You may have heard of Malala Yousafzai. Her birthday was last week; she turned 16. If her name doesn’t ring any bells and you’re still trying to figure out why I think you should be aware of a teen who isn’t Justin Bieber or your little cousin, let me introduce you to this kid. Malala was recently the victim of a very purposeful assassination attempt by the Taliban.
For anyone totally social media-dependent (like myself), it’s probably dawning on you that you read about her back in October, right after her shooting occurred. But it’s been a while, now, and she hasn’t really been making any headlines until her birthday speech at the UN a few days ago.
Before we get into what she’s up to now, let’s venture back and take a look at why a middle schooler would be the subject of a Taliban hit and why, when she survived, she was important enough to airlift out of Pakistan for extreme rehabilitation and protection.
Malala was shot, in the face and neck, because she wanted an education. More exactly, she wanted to attend school. And, as if to further drive home the point that they didn’t want her learning, the Taliban tried to murder her while she was on a school bus.
Somehow, this girl survived. She was unconscious for days and it didn’t look good but, after some time, she woke up and that’s when she was flown to Birmingham, in the U.K., along with her family. At this point, it wasn’t just her the Taliban wanted dead. I can also assume they were extra pissed with her because she survived … being shot … in the face (… and neck). And, whenever stereotypically evil villains don’t end someone successfully, they always get really goddamn mad.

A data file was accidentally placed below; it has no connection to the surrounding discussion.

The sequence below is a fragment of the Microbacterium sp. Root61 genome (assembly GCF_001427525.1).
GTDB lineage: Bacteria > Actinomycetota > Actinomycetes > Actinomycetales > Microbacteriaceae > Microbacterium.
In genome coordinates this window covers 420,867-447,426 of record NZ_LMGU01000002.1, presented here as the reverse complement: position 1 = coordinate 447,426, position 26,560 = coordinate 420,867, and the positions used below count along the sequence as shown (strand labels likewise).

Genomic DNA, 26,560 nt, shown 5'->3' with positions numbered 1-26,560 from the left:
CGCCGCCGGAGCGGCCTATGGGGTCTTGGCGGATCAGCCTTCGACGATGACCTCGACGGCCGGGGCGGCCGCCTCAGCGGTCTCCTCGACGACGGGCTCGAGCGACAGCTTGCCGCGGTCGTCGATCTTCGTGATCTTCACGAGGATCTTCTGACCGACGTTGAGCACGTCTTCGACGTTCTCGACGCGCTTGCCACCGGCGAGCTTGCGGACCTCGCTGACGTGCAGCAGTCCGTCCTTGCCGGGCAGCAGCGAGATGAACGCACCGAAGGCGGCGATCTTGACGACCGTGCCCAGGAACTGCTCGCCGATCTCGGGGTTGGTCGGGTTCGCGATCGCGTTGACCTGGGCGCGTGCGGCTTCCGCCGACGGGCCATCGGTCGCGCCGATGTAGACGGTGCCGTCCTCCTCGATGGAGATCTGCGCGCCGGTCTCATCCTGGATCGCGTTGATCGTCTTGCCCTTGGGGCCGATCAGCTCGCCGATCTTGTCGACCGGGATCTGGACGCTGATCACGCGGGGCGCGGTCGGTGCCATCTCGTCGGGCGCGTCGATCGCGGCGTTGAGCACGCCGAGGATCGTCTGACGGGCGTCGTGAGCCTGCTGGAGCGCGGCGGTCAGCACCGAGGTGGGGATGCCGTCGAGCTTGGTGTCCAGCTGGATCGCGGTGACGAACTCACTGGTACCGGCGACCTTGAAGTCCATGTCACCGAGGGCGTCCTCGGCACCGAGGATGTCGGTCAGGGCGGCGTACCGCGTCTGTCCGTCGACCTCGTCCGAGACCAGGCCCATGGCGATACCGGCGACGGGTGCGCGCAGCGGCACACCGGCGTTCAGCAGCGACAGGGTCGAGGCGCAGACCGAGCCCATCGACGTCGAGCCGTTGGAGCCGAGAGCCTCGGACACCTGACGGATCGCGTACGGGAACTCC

So, with an angry Taliban displeased with her ability to live, she worked on her insanely successful recovery from the safety of England where she presumably kept calm and carried on despite being only 15 years old, at the time, and away from the only home she’s ever known.
Which brings us to present day. You see, Malala didn’t only successfully survive; she also hasn’t stopped kicking ass when it comes to championing women’s rights in her native Pakistan as well as human rights around the world. Not only does she currently look like a perfectly normal, unfazed, not-shot-in-the-head teenager, she hasn’t exactly been relaxing, either.
This young woman, who rose to local prominence after being recruited to write for the BBC Urdu about attending school and having a New York Times doc filmed about her, went back to school.”I don’t mind if I have to sit on the floor at school,” she said. “All I want is education. And I’m afraid of no one.”
Since then, she’s been named one of the 100 Most Influential People in the World by TIME (she was featured on the cover of that issue and her entry was penned by Chelsea Clinton). Amazing. She’s also become the youngest person in history to be nominated for the Nobel Prize. WHAT. And, oh yeah, she spent her 16th birthday giving a speech to the UN that had all the grownups crying where she was heard defiantly stating, “One child, one teacher, one book, and one pen can change the world. Education is the only solution. Education first.”
I may or may not be crying right now.
Malala’s work isn’t done. Despite the fact that she was born in 1998, a year when I was already almost her age and mostly occupied with reading Ann Rinaldi books and requesting Hanson on the radio, she wants to start an education fund for women and looks like she won’t really be putting her feet up until literally every woman in the world is allowed to attend school.
Until that day of relaxation comes for her, I beg you to stand with honorary Not the It Girl Malala and demand freedom and education for all. Besides being in the right, I’m pretty sure she’s the most influential little girl in the world and, after all, she’s afraid of no one.
To feed your Malala crush, check out this beautiful illustrated quote of hers:
To further fall in love, here’s her entire UN speech from her birthday (now known as Malala Day):
You can contact Alex, the author of this post, at firstname.lastname@example.org.